The antique chests of the Bourne Hall Museum in Surrey will be revealing their secrets in a series of articles to be published in the Epsom Guardian newspaper.
Bourne Hall is a striking modernistic building surrounded by the landscaped grounds of the original 18th Century mansion that once stood there. It was sold to Epsom and Ewell Council in 1945, but later had to be demolished due to dilapidation. However, the splendid Georgian gateway remains, topped by the sculpture of a Talbot Hound, along with the spring-fed lakes and fountains. Bourne Hall lies close to the Roman road of Stane Street, not far from where Henry VIII built his magnificent Nonsuch Palace. With so much history surrounding it, the hall was the obvious site for a council-funded museum. As well as 750 boxes of archaeological artefacts, it houses a collection of almost 14,000 historical items, including paintings, costumes, tools, household wares and antique furniture dating back to the 16th Century.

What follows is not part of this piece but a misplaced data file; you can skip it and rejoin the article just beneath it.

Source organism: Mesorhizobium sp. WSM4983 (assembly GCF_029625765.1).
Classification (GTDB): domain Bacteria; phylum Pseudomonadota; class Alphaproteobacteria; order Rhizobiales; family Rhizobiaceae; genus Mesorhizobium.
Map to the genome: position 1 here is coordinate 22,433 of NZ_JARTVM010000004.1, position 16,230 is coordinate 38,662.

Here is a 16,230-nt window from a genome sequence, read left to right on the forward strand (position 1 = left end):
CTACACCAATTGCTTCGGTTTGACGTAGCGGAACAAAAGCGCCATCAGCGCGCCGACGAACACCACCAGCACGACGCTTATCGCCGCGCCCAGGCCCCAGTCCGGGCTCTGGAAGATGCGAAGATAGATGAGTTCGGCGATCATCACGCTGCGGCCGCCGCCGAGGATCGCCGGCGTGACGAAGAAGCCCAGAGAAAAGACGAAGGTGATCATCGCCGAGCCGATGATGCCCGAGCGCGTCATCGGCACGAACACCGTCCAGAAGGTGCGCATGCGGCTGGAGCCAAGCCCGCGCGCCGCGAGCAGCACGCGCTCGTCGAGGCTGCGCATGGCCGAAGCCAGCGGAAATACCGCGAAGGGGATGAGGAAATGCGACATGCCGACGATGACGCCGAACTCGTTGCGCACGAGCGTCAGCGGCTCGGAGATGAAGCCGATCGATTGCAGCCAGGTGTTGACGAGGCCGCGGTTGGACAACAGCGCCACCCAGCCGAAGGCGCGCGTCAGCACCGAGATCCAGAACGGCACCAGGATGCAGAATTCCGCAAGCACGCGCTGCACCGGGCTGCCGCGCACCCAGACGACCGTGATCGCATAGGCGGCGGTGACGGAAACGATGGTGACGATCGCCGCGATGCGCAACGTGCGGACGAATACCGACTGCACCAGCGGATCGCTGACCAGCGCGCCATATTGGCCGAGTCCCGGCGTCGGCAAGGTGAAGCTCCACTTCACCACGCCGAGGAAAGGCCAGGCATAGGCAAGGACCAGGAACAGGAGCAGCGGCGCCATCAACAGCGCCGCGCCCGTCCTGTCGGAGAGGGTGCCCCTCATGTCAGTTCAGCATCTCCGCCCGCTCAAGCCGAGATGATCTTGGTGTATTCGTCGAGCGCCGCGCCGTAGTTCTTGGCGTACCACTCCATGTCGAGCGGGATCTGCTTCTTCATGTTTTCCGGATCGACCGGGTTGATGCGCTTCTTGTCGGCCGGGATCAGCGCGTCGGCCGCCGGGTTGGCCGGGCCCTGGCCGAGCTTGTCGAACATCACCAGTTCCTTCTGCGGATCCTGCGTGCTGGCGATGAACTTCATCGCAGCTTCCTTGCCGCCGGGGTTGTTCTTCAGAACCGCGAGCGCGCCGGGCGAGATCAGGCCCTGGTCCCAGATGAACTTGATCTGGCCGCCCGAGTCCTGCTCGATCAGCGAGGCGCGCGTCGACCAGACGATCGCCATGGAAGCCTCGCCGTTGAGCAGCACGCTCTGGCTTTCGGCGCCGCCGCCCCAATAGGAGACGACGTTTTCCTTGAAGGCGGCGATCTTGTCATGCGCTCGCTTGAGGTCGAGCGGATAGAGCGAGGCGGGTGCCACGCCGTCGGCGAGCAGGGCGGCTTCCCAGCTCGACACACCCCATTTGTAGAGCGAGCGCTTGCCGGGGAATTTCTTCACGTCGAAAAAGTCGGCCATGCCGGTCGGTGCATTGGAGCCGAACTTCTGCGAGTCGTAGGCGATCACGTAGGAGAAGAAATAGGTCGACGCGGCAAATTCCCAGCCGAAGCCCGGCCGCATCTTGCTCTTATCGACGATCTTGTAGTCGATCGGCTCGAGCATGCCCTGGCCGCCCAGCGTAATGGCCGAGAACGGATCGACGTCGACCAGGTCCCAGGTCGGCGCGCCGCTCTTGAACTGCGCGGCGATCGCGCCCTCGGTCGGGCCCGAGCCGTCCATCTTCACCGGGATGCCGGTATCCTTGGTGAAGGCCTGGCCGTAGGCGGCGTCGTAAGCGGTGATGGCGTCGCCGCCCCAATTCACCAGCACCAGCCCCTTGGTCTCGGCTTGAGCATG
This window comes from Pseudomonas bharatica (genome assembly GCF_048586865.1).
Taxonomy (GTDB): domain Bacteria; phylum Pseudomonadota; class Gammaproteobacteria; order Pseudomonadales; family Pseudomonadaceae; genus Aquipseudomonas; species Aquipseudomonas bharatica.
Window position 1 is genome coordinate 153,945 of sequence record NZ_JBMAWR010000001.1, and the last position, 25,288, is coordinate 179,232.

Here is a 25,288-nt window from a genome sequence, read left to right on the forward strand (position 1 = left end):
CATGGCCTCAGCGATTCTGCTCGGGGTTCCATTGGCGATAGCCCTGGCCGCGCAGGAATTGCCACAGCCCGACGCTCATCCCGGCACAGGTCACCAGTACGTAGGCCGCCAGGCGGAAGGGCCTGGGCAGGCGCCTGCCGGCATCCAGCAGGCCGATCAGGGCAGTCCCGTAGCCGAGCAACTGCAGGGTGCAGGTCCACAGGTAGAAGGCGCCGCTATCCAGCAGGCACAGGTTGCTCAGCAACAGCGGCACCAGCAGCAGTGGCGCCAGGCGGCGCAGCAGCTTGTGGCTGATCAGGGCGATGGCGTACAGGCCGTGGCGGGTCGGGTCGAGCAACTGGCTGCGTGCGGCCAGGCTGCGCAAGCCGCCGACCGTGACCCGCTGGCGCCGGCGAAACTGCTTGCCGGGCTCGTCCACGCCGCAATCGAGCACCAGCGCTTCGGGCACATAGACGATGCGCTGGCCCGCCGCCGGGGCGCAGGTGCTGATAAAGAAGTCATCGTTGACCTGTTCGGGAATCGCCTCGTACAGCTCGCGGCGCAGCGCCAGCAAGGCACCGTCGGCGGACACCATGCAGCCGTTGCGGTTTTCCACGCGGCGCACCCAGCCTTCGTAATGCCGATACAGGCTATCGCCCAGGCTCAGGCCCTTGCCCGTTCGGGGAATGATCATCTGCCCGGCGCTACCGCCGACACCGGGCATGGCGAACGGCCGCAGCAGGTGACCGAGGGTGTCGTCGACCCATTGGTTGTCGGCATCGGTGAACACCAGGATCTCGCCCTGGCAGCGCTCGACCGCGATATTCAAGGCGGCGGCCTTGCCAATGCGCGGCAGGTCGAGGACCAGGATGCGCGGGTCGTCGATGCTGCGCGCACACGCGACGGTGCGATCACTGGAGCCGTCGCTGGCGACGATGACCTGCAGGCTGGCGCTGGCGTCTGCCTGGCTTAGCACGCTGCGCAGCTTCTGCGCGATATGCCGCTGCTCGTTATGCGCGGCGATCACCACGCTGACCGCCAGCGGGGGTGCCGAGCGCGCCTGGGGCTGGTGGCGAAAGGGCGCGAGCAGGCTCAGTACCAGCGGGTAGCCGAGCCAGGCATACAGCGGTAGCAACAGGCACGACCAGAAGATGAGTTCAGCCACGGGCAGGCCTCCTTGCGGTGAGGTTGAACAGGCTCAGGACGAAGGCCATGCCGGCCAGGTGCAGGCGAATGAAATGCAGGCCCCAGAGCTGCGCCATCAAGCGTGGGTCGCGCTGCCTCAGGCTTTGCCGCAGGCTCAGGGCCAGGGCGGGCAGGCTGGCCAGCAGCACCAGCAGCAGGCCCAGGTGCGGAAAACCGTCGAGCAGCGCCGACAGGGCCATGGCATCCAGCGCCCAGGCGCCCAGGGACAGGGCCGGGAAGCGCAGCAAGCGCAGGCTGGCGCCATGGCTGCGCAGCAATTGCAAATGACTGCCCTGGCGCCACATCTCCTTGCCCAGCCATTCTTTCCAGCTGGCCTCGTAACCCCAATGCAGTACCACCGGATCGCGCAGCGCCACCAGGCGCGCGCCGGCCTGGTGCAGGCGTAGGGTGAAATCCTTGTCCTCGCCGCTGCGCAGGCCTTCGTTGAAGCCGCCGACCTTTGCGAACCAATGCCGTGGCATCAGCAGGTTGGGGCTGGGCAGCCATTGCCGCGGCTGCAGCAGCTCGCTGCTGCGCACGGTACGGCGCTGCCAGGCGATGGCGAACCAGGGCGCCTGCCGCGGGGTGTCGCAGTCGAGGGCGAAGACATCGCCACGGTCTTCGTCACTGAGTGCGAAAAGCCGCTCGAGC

As in Cumbria, putting Victorian dining chairs on display can be problematic, especially in a venue which also doubles as a public library, entertainment venue and community centre. Only 5 per cent of the museum collections can be exhibited at any one time, and while people can ask to see more, the curator admits that in practice this rarely happens. Therefore, he jumped at the chance to open the vaults for the Epsom Guardian which, in the ensuing weeks, will be placing the spotlight on some of the unique items normally hidden from public eyes.
Antique dealers often have items of local interest for sale. For example, Victorian dining chairs made by Lancashire craftsmen can be found in towns like Preston.
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